BOOK OF PRAYER
Tenets of Prayer Prayer
1 Prayer 2 Prayer
3 Prayer 4 Prayer
5 Prayer 6
Prayer 7 Prayer 8 Prayer 9 Prayer 10 Prayer 11 Prayer 12 Prayer 13 Prayer 14
Prayer 15 Prayer 16 Prayer 17 Prayer 18 Prayer 19 Prayer 20 Prayer 21 Prayer 22
Prayer 23 Prayer 24 Prayer 25 Prayer 26 Prayer 27 Prayer 28 Prayer 29 Prayer 30
Prayer 31 Prayer 32 Prayer 33 Prayer 34 Prayer 35 Prayer 36 Prayer 37 Prayer 38
Prayer 39 Prayer 40 Prayer 41 Prayer 42 Prayer 43 Prayer 44 Prayer 45 Prayer 46
Prayer 47 Prayer 48 Prayer 49 Prayer 50 Prayer 51 Prayer 52 Prayer 53 Prayer 54
Prayer 55 Prayer 56 Prayer 57 Prayer 58 Prayer 59 Prayer 60 Prayer 61 Prayer 62
Prayer 63 Prayer 64 Prayer 65 Prayer 66 Prayer 67 Prayer 68 Prayer 69 Prayer 70
Prayer 71 Prayer 72 Prayer 73 Prayer 74 Prayer 75 Prayer 76 Prayer 77 Prayer 78
Prayer 79 Prayer 80 Prayer 81 Prayer 82 Prayer 83 Prayer 84 Prayer 85 Prayer 86
Prayer 87 Prayer 88 Prayer 89 Prayer 90 Prayer 91 Prayer 92 Prayer 93 Prayer 94
Prayer 95 Colophon
Speaking with God from the Depths of the Heart
Since I of my own will mortgaged myself to death,
never standing as a man on my own two feet,
and never having received a rational soul,
as the Bible says,1
I did not turn away from my former sinful ways
to travel the path of goodness.
Why should I not begin this chapter
by disclosing my wayward tracks toward darkness?
So I shall adapt my writing to this purpose
without changing my earlier testimony,
and confess again the rest of the evil
stains upon me.
Deserving the punishment of a foreign mercenary
I joined the army of Beliar by my acts of obstinacy.
Swept off by the agile dances, gleeful stunts,
and foolery of the slithering demons,
ingenious deceivers, I wallowed in my sloth,
and in the chambers of the fallen, I took comfort
in secret floggings and invisible wounds instead of
warding off these outcasts with Christ’s cross.
No, I willingly joined them
with no reason other than my miserable lawlessness.
Your name, O Jesus, was profaned among the demons,
as it was among the Gentiles for the sake of Israel.
The vices I planted in myself blow by wicked blow
like thieves and evil spirits
ate away at the flower of my soul like corrosive rust.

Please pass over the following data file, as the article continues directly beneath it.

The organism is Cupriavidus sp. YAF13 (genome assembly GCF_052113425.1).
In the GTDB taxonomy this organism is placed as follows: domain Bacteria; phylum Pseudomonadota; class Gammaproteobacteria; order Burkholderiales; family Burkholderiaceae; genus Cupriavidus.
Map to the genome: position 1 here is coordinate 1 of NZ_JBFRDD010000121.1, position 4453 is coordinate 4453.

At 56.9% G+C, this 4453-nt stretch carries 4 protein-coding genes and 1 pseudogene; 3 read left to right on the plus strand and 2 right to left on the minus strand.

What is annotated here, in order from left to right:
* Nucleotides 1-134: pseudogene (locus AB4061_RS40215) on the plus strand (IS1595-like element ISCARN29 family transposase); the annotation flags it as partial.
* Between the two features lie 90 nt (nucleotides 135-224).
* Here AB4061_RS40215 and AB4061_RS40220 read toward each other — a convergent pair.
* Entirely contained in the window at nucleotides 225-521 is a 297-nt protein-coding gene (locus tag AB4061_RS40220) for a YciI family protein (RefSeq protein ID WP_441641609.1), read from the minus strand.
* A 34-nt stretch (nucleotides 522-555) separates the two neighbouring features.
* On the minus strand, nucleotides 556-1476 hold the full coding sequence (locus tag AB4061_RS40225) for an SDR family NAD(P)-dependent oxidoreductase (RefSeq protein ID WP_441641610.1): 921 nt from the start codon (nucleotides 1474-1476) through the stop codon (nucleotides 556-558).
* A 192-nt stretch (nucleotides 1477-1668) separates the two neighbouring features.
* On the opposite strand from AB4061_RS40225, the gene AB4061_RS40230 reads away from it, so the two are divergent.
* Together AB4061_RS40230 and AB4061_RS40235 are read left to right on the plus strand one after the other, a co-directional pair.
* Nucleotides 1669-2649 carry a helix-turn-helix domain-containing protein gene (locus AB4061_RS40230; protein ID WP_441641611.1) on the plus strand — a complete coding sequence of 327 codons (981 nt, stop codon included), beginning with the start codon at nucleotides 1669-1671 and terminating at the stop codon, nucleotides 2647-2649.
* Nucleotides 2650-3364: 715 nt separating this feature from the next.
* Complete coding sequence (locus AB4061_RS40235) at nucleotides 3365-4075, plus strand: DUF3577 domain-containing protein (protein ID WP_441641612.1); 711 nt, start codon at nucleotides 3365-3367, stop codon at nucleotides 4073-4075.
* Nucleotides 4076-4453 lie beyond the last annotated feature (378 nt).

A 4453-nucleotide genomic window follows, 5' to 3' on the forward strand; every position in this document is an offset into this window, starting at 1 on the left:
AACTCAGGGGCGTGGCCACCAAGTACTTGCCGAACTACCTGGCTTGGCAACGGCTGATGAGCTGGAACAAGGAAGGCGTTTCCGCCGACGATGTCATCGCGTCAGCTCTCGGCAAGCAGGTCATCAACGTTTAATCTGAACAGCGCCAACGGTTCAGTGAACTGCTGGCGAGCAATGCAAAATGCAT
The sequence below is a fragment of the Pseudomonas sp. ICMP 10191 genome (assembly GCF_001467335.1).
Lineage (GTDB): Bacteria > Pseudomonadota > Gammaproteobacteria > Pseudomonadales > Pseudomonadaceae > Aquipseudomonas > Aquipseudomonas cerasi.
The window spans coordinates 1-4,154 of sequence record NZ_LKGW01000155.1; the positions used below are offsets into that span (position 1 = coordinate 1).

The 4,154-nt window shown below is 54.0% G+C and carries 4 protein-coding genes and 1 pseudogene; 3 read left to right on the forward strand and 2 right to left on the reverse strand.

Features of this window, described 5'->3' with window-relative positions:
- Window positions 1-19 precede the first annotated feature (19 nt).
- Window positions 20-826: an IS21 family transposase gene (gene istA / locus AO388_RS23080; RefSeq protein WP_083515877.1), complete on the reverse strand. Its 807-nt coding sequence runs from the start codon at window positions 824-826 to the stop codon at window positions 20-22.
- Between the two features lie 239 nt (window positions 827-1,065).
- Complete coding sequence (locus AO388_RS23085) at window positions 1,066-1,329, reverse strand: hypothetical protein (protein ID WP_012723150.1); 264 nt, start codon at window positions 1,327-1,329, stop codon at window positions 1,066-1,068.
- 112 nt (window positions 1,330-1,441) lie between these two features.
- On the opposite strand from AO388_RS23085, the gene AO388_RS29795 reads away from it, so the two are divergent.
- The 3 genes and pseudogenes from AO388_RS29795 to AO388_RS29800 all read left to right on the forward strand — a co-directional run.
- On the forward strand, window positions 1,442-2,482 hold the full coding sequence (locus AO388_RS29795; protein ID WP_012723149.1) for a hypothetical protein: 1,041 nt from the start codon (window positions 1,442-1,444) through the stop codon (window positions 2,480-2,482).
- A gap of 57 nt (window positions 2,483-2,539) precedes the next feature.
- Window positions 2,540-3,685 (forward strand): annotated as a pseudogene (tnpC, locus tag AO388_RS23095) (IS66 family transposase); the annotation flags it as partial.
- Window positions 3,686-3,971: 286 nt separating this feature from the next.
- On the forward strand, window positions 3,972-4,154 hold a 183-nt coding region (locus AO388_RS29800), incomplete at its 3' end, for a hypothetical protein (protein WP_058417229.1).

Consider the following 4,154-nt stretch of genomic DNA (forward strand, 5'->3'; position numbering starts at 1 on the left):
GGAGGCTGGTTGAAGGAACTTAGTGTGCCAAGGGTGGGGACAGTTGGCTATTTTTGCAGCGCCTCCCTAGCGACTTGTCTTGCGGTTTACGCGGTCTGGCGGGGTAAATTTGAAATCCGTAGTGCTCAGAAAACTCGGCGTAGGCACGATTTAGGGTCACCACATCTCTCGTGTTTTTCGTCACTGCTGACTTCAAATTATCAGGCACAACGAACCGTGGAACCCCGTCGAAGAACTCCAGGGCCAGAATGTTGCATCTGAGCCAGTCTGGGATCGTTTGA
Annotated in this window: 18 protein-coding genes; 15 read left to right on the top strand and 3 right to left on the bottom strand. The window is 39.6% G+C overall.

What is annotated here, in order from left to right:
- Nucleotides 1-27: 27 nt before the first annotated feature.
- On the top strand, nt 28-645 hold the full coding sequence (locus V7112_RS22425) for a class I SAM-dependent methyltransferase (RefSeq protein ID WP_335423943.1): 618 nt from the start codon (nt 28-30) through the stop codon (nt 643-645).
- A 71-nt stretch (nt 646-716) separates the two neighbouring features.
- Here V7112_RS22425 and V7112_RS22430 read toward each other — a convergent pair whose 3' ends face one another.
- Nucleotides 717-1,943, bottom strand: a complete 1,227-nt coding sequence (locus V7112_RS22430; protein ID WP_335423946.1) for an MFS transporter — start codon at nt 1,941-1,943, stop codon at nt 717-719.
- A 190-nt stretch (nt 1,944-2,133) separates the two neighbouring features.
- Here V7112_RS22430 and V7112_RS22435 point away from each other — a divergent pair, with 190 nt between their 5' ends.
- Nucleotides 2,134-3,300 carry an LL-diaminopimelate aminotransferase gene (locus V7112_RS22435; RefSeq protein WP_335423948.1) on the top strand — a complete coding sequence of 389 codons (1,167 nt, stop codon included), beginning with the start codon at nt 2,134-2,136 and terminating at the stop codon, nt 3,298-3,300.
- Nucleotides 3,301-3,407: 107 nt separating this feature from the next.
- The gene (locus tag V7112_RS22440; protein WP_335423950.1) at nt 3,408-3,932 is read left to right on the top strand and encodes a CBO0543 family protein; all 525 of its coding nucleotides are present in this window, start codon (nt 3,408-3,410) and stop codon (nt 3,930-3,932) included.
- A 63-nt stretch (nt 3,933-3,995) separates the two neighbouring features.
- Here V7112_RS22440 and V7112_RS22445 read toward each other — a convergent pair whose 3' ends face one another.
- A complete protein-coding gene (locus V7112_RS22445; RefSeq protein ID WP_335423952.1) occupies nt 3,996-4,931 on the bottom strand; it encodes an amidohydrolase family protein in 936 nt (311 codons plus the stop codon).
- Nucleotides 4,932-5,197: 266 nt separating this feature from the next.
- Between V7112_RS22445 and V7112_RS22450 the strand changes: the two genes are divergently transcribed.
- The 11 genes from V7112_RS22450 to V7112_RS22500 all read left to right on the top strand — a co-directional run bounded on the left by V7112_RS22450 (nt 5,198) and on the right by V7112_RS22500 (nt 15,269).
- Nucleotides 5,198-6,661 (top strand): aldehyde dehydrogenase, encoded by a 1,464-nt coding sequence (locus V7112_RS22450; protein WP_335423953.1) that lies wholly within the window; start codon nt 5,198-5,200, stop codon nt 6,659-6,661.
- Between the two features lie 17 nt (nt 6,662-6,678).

Like caterpillars and locusts,
as the saintly prophet Joel2 described
in his terrifying lament about the land of Israel.
Indeed, I cultivated rather than uprooted them,
recruiting throngs of warriors armed
with deadly weapons.
I collected them in my soul and
nurtured those that goaded me toward
lawlessness and iniquity,
I strengthened my enemies so that they
I took bitterness as my portion instead of your
always deceitful toward the Creator,
and faithful to the Deceiver.
How dare I raise my voice in appeal,
considering the wretchedness of my plight,
the anguish of my peril,
the shadow of my shame,
the darkness of my humiliation?
The voice of doom is overwhelming
and the cry of my protests unbearable.
And if I could see my soul,
deformed, shriveled, wasted away,
I would sob yet more painfully in
at the disgusting, ashen color of its baseness,
like a minion at a pagan temple.
For becoming a slave to sin is the same
as worshiping a stone idol.
Since I have traveled the path of destruction
pursuing the footprints of darkness,
like the priests of Israel scolded by the prophet, and
since I have traded your plot of paradise for
a barren desert,3
how can I call myself human,
when I have earned a place among the inhuman?
How can I be named a thinking being,
when I indulge in brutish ways?
How can I be called a seeing being,
when I have snuffed out my inner light?
How can I be known as cognizant,
when I have slammed the door on wisdom?
How can I aspire to incorruptible grace,
when with my own hand I have slain my soul?4
Indeed I lack attributes of a moving or even
let alone one capable of spiritual, thoughtful life.
Chipped among the set of plates,
defective among the stones of the wall,
disdained among the ranks of the called,
lowest of the tribe of the elect,
weakest among those fearful of death,
most dejected with the pain of Jerusalem,
as mournful as Jeremiah’s words,5
“My days have been wasted in wailing,
and the course of my years in crying.”
In the songs of the musician,6
“Like wool eaten by moths, like wood
chewed up by worms.”
In the words of the wiseman,7
“My heart was consumed by suspicion.”
In the words of the Psalmist,8
“I unravelled like a spiderweb,
and became useless.”
In the words of the prophet,9
“I have disappeared, evaporated like the morning cloud and the dew at dawn.”
I do not put my hope in mankind,
for I would be cursed by the evil eye10
and falter in despair.
Rather I place my faith in you, my Lord,
who loves our souls.
You, who even at the hour
you were nailed to the cross
overflowed with boundless compassion,
and beseeched your Father on high
to take mercy on your tormentors.
Now grant me hope of atonement, life and refuge,
so that when I take my last breath
I might receive from you a healed soul.
To you with the Father and the Holy Spirit,
all power, victory, majesty and glory forever.
1. Dan. 7:4.
2. Jl. 1:4.
3. Jer. 12:10.
4. Wis. 22:23.
5. Jer. 6:6-7.
6. Ps. 30:11.
7. Pr. 25:20.
8. Ps. 38:12.
9. Hos 13:3.
10. Jer. 17:5.
Gregory of Narek
© 2002, Thomas J. Samuelian. Published with the permission of the author.